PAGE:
I’m excited for you to read my book and meet the characters I’ve been working on for years, and to celebrate reaching this goal! Let’s party!!!
Pride month is ending, and yesterday was the anniversary of the Stonewall Riots (see the below blog post or this episode of Drunk History to learn more), but it's hard to feel proud as an American these days.
I tabled at Portland Pride this year for work. I have my share of complaints about Pride, mostly that these corporations come in and treat it like it's a fun rainbow outfit to put on once a year to make some money from the queers. But I actually like tabling. All the excited young people with rainbows painted on their cheeks and Pride flags in every color draped over their shoulders like capes are enough to melt even my curmudgeonly heart. I mean, that's a lot of why we fight, right? So kids today don't face the bigotry that we (and generations before us) faced? So they can have time to figure out how to make gender feel right, so they can make gender and sexuality fit them, instead of cramming themselves into a box that somebody else defined.
Queer Pride is important. It's necessary. But it doesn't feel right to celebrate when kids are being taken from their parents and locked in cages at the southern US border, when Republican politicians are swapping their "family values" for blatant xenophobia and racism, and Democratic politicians worry too much about being "civil" to fight back. How do I balance being proud to be queer with being deeply ashamed of my country?
Stonewall wasn't a party. It was a step in a long fight, and the fight is not over. This weekend, there are protests happening around the country against our government's inhumane policies toward immigrants and refugees, and I hope that those in power will listen when the people tell them what we want.
We have to fight together.
It’s June, and that means it’s Pride Month! I went to my first Pride fest when I was sixteen, but it wasn’t until I was older that I learned about the history of Pride. I think it’s really important to learn where we came from and celebrate the queer heroes that helped us get to where we are today. If you don’t know about Sylvia Rivera and Marsha P. Johnson (pictured on the left in the photo above), J.M. Ellison’s article is a great starting place. Pride marks the anniversary of the Stonewall Riots, when trans women of color led a fight against the police oppression and harassment that had become commonplace.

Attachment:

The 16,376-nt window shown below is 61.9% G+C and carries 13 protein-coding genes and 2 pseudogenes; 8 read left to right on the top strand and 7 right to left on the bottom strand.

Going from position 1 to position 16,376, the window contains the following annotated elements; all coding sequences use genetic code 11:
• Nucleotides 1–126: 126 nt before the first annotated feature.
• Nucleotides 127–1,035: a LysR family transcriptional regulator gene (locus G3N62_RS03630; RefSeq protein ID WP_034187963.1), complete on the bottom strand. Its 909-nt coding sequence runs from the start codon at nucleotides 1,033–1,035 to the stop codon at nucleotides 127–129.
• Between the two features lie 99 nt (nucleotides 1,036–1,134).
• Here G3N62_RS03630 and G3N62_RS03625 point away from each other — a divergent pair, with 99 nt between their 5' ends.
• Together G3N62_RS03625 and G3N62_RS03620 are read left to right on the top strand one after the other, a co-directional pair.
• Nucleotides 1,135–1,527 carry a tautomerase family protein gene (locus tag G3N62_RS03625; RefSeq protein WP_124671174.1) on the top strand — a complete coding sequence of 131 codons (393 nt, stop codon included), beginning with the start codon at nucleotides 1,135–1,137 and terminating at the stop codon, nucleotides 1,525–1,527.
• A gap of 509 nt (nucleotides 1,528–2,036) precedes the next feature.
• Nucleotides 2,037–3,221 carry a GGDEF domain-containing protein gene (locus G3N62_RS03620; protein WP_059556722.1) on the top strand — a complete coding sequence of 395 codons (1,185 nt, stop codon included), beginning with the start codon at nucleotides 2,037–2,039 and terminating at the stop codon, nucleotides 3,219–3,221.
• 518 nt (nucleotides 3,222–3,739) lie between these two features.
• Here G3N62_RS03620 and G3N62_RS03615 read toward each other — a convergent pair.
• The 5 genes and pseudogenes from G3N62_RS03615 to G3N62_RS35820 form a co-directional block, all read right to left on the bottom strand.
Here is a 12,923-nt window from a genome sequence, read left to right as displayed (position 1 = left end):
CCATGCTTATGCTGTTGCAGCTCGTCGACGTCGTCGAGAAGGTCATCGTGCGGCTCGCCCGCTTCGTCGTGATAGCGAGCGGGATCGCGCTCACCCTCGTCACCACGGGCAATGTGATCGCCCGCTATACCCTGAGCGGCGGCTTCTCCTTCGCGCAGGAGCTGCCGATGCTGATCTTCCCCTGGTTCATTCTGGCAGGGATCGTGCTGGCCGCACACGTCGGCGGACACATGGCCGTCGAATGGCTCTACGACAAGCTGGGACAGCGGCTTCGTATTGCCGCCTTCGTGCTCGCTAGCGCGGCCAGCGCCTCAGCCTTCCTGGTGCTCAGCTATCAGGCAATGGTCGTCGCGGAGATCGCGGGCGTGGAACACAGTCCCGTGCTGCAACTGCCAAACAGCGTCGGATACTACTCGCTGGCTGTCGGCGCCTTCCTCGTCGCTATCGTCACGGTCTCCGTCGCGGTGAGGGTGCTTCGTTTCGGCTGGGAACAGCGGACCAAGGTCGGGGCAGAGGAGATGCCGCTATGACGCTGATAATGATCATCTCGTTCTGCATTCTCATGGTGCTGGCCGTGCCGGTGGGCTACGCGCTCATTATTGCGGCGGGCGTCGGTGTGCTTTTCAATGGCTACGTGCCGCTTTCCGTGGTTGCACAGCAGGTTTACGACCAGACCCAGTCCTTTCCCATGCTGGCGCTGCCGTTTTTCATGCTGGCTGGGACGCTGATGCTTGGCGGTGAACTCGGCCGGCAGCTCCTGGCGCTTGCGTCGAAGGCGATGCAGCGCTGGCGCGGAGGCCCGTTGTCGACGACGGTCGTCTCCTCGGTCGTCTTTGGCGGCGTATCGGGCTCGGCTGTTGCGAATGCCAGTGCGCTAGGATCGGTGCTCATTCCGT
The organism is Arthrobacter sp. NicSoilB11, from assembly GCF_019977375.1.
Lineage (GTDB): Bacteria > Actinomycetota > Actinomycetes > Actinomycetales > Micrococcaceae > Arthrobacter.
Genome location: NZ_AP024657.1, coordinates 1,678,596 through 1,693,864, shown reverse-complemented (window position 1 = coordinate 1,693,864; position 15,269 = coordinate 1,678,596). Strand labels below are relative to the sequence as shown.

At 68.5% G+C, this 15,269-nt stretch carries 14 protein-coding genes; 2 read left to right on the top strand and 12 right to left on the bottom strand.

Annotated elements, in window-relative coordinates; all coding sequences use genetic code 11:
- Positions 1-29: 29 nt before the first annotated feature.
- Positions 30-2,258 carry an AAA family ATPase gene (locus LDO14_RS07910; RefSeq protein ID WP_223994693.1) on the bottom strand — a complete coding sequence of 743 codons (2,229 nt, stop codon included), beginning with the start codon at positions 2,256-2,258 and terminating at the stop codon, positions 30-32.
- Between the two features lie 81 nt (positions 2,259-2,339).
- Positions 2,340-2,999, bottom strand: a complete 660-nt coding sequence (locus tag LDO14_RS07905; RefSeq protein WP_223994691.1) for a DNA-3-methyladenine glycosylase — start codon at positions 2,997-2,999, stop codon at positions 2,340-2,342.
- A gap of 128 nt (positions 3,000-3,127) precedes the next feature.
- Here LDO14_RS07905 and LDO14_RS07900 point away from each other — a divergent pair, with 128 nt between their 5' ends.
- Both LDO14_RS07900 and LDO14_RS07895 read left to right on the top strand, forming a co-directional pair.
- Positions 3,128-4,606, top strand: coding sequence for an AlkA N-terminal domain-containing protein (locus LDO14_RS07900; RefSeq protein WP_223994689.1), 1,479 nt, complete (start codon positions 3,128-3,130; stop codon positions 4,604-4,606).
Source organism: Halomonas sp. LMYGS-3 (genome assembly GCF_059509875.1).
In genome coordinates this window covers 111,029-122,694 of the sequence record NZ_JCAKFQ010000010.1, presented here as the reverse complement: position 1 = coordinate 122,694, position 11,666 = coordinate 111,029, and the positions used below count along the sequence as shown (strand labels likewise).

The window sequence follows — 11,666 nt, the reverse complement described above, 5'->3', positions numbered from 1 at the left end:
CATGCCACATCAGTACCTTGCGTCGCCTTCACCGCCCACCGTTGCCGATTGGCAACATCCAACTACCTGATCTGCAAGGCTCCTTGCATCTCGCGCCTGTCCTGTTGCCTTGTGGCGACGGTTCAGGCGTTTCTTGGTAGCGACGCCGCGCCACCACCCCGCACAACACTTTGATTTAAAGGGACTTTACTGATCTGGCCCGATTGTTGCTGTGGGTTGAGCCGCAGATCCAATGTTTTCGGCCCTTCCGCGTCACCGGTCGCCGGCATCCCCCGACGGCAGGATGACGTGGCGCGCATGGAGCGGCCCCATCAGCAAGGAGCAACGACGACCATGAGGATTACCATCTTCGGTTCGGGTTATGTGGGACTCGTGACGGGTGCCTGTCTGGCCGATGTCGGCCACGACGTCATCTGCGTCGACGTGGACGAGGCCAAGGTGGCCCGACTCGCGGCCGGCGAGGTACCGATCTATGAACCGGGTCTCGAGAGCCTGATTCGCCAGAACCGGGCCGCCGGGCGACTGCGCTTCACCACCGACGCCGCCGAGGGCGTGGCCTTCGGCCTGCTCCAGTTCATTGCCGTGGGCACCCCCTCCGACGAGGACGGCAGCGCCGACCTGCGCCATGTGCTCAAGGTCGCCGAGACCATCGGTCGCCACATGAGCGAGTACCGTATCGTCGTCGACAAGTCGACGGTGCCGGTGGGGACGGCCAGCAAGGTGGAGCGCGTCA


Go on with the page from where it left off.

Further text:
Sometimes Pride frustrates me because it’s turned into such an advertisement fest, a rainbow party that everyone wants to be at. And I get it – queers are fun! And we deserve a break from fighting and having our worth debated and worrying all the time. Will this person still be my friend once they find out I’m queer? Will I be able to use the bathroom without harassment? Will it be one of my friends who’s attacked at Pride this year? As a cis, feminine woman, I don’t have to deal with a lot of these worries, which makes me feel lucky. I think it’s important to prioritize the voices of people in the community who are more marginalized, to amplify trans voices, disabled voices, and voices of people of color. I don’t agree with people who want queers to be more “normal,” like if we can just act or look like straight people, then finally they’ll accept us. We need to be accepted as we are. Especially in a movement in which trans men and women, drag queens and kings, and sex workers played such a pivotal role, it’s disgraceful to now turn around and tell those groups that them being true to themselves is holding the rest of us back.
In my upcoming novel, Book Smarts and Tender Hearts, I struggled with terminology. I describe myself as queer because it feels more inclusive and easier to me, but my book takes place in 1996. I don’t really remember hearing or using “queer” as a positive term until I was in college, which was in the early 2000s. I used “GLBT,” knowing it’s dated, because it felt historically accurate to me – it’s a term I used and heard at the time. Today, I use LGBTQIA+, which stands for Lesbian, Gay, Bisexual, Trans, Queer/Questioning, Intersex, and Asexual, PLUS. I like the plus because people use a lot of different terms to describe themselves.